Proceedings of The Physiological Society
King's College London (2009) Proc Physiol Soc 14, PC7
Voluntary activation and force variation during maximal voluntary contraction depend on muscle temperature
M. Brazaitis1, A. Skurvydas1, A. Ratkevicius2, L. Daniuseviciute1,3
1. Department of Applied Physiology and Physiotherapy, Lithuanian academy of physical education, Kaunas, Lithuania. 2. School of Medical Sciences, College of Life Sciences and Medicine, Institute of Medical Sciences, University of Aberdeen, Aberdeen, Scotland, United Kingdom. 3. Department of Physical Education, Kaunas Technological University, Kaunas, Lithuania.
Fig 1. Peak torque (A) voluntary activation index (VA) (B) coefficient of variation (CV) (C) for torque and half-relaxation time (D) during the 2-min maximal voluntary contraction (MVC) in control (CON) experiment and experiments with body heating (HT) and cooling (CL) respectively. Values for time point 0 are taken from initial measurements using 5-s MVC efforts in these experiments. Data are means ± SEM.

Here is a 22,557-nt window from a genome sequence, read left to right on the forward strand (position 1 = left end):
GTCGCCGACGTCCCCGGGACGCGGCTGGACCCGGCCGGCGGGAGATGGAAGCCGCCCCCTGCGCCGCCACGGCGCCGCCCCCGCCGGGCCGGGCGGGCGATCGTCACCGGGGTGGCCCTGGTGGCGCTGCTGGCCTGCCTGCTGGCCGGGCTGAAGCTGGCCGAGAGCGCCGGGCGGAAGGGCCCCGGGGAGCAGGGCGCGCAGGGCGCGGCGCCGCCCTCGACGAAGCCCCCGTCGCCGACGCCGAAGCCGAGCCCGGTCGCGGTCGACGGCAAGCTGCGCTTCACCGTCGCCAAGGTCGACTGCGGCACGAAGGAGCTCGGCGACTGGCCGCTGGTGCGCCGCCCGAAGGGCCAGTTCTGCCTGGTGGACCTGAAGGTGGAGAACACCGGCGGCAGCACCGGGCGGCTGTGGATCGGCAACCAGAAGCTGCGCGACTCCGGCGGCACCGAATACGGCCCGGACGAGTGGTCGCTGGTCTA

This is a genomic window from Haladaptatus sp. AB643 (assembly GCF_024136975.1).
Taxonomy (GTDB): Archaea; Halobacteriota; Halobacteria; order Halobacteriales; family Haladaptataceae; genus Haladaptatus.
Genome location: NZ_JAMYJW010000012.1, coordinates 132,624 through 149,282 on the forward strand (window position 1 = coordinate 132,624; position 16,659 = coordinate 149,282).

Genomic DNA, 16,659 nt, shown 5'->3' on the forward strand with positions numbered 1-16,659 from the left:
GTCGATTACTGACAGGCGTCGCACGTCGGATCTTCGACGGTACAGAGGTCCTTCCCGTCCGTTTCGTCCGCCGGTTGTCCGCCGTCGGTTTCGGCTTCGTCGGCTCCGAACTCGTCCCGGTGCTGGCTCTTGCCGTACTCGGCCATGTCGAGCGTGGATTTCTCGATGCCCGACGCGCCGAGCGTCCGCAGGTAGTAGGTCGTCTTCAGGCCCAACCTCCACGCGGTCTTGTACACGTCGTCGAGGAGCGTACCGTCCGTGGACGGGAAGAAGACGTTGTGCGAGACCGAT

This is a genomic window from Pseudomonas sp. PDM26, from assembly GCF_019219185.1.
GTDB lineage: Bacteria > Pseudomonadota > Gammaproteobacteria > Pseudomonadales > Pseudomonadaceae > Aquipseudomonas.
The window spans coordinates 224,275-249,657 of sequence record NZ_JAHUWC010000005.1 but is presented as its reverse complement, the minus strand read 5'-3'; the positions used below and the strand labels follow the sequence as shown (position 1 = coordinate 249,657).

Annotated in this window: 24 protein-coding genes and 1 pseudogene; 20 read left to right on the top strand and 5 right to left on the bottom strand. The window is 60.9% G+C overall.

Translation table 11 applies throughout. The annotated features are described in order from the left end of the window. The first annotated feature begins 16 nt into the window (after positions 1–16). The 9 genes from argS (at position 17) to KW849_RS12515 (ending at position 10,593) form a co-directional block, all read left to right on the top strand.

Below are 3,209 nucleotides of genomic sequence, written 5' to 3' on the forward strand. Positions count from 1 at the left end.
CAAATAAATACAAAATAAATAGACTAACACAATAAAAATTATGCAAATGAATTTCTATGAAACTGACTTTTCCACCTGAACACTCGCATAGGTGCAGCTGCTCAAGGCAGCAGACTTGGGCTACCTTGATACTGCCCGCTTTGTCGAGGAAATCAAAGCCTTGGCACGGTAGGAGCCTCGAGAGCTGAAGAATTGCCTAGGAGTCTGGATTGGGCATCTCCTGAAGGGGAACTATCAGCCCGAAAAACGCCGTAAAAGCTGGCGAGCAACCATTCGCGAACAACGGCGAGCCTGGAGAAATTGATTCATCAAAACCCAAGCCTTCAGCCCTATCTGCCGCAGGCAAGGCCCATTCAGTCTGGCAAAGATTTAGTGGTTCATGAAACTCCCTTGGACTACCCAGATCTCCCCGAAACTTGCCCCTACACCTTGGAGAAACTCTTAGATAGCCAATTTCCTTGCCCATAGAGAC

It is well known that high environmental temperatures are associated with impaired exercise performance and accelerated muscle fatigue (Nybo & Nielsen 2001). However, the mechanism of this phenomenon is not entirely clear. In general, exercise-induced fatigue can be due to limitations in the skeletal muscles or in the nervous system (Bigland-Ritchie et al 1986; Ratkevicius et al 1998; Streckis et al 2007). It is possible that muscular temperature plays a special role in voluntary activation of skeletal muscles. Muscle relaxation accelerates at high temperatures and could impair force generation as higher motor unit (MU) firing rates will be required to produce the same force compared to exercise at lower muscle temperatures (Todd et al 2005). However, there is little evidence to support this hypothesis and we decided to examine it in greater detail. However, force variation has not been studied during MVC at different muscle temperatures. Impairment in voluntary activation is observed during a continuous MVC (Streckis et al 2007). It can be hypothesized that force variation will be elevated during MVC at high muscle temperatures as ability to maintain voluntary activation of skeletal muscles becomes compromised. On the other hand, force variation should decrease in pre-cooled muscles as their relaxation rate would decrease facilitating force maintenance during continuous contractions. The aim was to investigate if voluntary activation (VA) and force variation during maximal voluntary contraction (MVC) depend on muscle temperature. Ten volunteers performed a 2-min MVC of the knee extensors under the control conditions as well as after the muscle heating and cooling in CON, HT and CL experiments, respectively. Peak torque, torque variation as well as muscle voluntary activation and half-relaxation time (HRT) were assessed during the exercise. Lower body heating increased muscle and core temperatures while cooling lowered muscle temperature, but did not affect core temperature. At 30-s MVC, peak torque was lower in HT compared to CON and CL experiments (52.6 ± 2.3 vs 69.0 ± 2.3 and 65.6 ± 1.9% of initial MVC, respectively, P < 0.001)(Figure 1A). From 30-s to 2-min MVC, torque remained lower, torque variation (Figure 1C) larger and VA more depressed (P < 0.01) (Figure 1B) in HT compared to CON and CL experiments. In CL experiment, VA was higher compared to CON experiment when assessed from 60-s to 2-min MVC which corresponded to a significant slowing in HRT (Figure 1D) of the cooled muscles. It is concluded that muscle heating impairs VA of the exercising muscles while cooling has an opposite effect. This was at least partially mediated by changes in muscle relaxation rate.
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